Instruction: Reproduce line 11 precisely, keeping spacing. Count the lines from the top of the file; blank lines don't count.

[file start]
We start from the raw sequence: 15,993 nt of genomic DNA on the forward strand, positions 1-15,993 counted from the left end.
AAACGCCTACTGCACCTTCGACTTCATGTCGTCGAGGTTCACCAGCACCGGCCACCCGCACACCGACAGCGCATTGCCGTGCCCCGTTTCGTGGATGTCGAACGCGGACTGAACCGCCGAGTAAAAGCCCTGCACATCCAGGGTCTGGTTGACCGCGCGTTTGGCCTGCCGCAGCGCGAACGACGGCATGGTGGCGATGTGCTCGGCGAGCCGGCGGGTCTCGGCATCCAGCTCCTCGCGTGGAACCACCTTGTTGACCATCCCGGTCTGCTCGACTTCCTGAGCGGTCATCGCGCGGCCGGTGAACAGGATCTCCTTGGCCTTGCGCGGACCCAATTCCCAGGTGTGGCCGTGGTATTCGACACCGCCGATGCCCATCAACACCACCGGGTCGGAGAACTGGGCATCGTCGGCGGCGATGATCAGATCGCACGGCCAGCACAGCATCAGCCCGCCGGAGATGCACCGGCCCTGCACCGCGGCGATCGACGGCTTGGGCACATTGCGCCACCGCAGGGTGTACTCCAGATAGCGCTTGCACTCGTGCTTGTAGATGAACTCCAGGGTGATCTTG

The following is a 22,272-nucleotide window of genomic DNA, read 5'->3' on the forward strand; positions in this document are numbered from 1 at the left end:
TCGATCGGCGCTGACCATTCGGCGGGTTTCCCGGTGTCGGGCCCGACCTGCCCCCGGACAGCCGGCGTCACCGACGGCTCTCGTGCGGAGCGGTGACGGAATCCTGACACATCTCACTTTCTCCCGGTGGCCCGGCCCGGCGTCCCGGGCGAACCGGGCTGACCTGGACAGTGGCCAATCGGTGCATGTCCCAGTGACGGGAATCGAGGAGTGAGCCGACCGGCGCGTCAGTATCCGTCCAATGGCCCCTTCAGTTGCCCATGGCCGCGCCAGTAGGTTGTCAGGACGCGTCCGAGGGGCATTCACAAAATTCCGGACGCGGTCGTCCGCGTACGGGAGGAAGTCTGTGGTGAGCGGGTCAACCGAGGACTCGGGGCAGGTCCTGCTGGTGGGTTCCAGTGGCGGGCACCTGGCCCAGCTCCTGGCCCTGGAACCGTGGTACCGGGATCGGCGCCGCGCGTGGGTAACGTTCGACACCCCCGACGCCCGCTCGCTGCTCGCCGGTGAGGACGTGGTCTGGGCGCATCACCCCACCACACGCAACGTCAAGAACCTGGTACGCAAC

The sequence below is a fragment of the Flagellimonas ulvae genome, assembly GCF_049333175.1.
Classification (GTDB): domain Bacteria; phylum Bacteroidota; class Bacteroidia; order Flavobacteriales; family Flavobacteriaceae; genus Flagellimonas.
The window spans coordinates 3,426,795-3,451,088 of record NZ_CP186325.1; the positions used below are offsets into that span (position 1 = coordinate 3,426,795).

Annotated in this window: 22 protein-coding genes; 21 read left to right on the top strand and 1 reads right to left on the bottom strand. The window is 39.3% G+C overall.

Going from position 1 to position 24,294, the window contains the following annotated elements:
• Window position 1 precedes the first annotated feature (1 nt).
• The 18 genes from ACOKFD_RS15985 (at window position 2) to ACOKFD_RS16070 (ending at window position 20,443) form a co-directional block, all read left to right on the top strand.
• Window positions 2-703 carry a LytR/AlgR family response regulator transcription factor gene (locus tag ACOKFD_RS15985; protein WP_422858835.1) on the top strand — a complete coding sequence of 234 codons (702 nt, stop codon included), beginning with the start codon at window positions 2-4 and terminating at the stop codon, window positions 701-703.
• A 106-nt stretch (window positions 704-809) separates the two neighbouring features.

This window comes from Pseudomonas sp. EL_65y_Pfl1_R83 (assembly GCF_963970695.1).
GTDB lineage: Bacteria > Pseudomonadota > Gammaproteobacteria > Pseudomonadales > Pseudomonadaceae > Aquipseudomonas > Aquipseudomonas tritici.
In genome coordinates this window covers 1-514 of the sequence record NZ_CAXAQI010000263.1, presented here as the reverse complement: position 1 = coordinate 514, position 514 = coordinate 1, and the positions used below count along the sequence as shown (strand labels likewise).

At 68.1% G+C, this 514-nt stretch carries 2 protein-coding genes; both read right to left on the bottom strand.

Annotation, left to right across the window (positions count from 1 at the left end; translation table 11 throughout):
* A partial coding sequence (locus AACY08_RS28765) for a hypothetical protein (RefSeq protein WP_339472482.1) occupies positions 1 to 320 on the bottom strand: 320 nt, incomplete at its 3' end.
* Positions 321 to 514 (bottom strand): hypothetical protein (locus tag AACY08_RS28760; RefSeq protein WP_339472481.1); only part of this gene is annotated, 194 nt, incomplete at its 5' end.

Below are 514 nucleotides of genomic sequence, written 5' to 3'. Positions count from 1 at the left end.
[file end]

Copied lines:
• The 18 genes from ACOKFD_RS15985 (at window position 2) to ACOKFD_RS16070 (ending at window position 20,443) form a co-directional block, all read left to right on the top strand.